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Stem Cell Therapy for Parkinson’s

Parkinson’s disease is a degenerative disorder that affects the nervous system. It can cause tremors, rigidity, and difficulty with movement, with symptoms worsening over time. Parkinson’s disease affects approximately 500,000 adults in the U.S. today. The exact cause of the disease is unknown, though experts believe genetic and environmental factors play a role.

Parkinson’s disease causes neurons to die in specific areas of the brain, reducing the neurotransmitter dopamine. Cells in the brain release dopamine to send signals to nearby cells. Decreased dopamine can lead to symptoms like tremors, stiffness, slowness, and gait disturbance.

While there is currently no cure for Parkinson’s disease, stem cell therapy is a promising area of research that might provide new treatment options for patients. Studies show stem cell therapy might help replace damaged or lost nerve cells in the brain that produce dopamine and slow the disease’s progression.

How Does Stem Cell Therapy Work for Parkinson’s Disease?

Stem cell therapy for Parkinson’s disease aims to reduce neuroinflammation and modulate the immune system. It involves transplanting stem cells into the brain to replace damaged or lost nerve cells and producing dopamine to alleviate symptoms of Parkinson’s disease. Stem cells are undifferentiated cells that can differentiate into many different types of cells in the body.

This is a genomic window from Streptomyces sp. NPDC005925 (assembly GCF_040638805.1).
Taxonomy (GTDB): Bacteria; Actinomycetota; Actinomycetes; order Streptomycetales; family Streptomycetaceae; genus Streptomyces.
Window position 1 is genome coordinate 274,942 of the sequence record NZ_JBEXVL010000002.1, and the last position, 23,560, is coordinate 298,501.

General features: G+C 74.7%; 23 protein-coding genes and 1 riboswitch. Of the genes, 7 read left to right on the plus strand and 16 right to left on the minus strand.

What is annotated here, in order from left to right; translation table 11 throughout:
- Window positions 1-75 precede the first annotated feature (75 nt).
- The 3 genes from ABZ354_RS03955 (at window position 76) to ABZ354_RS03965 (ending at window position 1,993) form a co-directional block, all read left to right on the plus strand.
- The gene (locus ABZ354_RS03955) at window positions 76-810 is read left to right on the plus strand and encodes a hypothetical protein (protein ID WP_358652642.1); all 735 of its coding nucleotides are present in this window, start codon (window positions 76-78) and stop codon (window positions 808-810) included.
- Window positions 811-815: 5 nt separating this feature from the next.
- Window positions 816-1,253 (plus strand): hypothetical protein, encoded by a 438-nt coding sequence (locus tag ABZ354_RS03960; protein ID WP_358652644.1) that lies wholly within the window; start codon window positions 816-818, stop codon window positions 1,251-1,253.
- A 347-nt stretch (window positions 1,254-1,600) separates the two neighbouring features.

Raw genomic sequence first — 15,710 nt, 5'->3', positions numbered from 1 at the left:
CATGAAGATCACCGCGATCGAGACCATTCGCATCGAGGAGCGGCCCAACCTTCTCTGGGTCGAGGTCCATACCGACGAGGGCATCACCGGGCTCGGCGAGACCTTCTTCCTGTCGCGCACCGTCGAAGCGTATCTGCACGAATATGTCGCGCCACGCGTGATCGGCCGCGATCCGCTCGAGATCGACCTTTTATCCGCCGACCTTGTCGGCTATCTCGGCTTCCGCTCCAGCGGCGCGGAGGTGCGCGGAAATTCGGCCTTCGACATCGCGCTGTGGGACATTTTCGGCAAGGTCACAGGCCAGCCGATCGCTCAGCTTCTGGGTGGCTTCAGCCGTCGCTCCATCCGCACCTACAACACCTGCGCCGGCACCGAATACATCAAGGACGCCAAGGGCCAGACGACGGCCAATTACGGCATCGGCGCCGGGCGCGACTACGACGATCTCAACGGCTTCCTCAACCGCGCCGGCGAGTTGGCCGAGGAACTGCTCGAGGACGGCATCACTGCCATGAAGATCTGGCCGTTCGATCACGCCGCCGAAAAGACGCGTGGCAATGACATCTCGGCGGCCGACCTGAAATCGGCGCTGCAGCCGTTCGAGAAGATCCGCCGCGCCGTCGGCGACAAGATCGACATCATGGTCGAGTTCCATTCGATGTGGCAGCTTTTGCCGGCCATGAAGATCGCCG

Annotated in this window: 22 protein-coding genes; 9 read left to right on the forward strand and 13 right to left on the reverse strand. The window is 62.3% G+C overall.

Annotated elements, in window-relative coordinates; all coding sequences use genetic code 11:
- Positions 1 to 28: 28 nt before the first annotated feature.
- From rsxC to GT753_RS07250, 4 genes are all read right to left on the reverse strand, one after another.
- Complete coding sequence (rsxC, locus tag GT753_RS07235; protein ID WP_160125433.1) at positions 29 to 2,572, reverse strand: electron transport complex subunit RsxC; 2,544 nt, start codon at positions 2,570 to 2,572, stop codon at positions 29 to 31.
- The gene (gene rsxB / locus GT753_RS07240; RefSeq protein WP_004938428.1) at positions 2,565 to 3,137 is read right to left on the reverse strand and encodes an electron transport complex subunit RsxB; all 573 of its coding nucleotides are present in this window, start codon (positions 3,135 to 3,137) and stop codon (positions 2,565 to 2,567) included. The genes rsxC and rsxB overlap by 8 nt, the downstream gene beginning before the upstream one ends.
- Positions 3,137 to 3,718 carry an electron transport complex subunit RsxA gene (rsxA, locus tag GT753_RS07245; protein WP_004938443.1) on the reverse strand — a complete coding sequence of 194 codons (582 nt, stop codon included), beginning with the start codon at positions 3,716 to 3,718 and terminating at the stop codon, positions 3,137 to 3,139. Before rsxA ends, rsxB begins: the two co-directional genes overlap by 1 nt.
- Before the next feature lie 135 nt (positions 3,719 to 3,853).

Here’s how stem cells can treat Parkinson’s within the body:

  • Replacing lost dopamine-producing neurons: One of the hallmarks of Parkinson’s disease is the loss of dopamine-producing neurons in the brain. Stem cell therapy aims to replace these lost neurons with healthy new ones derived from embryonic stem cells, induced pluripotent stem cells (iPSCs), or other sources.
  • Modulating the immune response: Parkinson’s disease is associated with chronic inflammation in the brain, which can contribute to neuronal damage. Stem cells have been shown to have immunomodulatory effects, meaning they can help reduce inflammation and promote a more balanced immune response in the brain.
  • Promoting neuroprotection and neuroregeneration: Stem cells also have the potential to promote neuroprotection and neuroregeneration in the brain. For example, stem cells can release growth factors and other molecules that can help to protect existing neurons from damage or stimulate the growth of new neurons.
  • Improving neuronal connectivity and function: Stem cells can also potentially enhance neuronal connectivity and function in the brain, which can help to improve motor function and other symptoms of Parkinson’s disease.

Overall, stem cell therapy holds great promise for treating Parkinson’s disease. While much more research is needed to fully understand the mechanisms underlying stem cell therapy for this condition, early clinical trials have shown promising results and suggest that this approach may eventually become a standard treatment option for Parkinson’s disease.

Is Stem Cell Therapy a Viable Treatment for Parkinson’s?

While stem cell therapy for Parkinson’s disease is still in the experimental stage, several clinical trials have shown promising results. However, the success rate of stem cell therapy for Parkinson’s can vary on several factors, including the type of stem cells used, the disease stage, and the delivery method. A major challenge in stem cell therapy for Parkinson’s is ensuring the transplanted cells survive and function appropriately in the brain.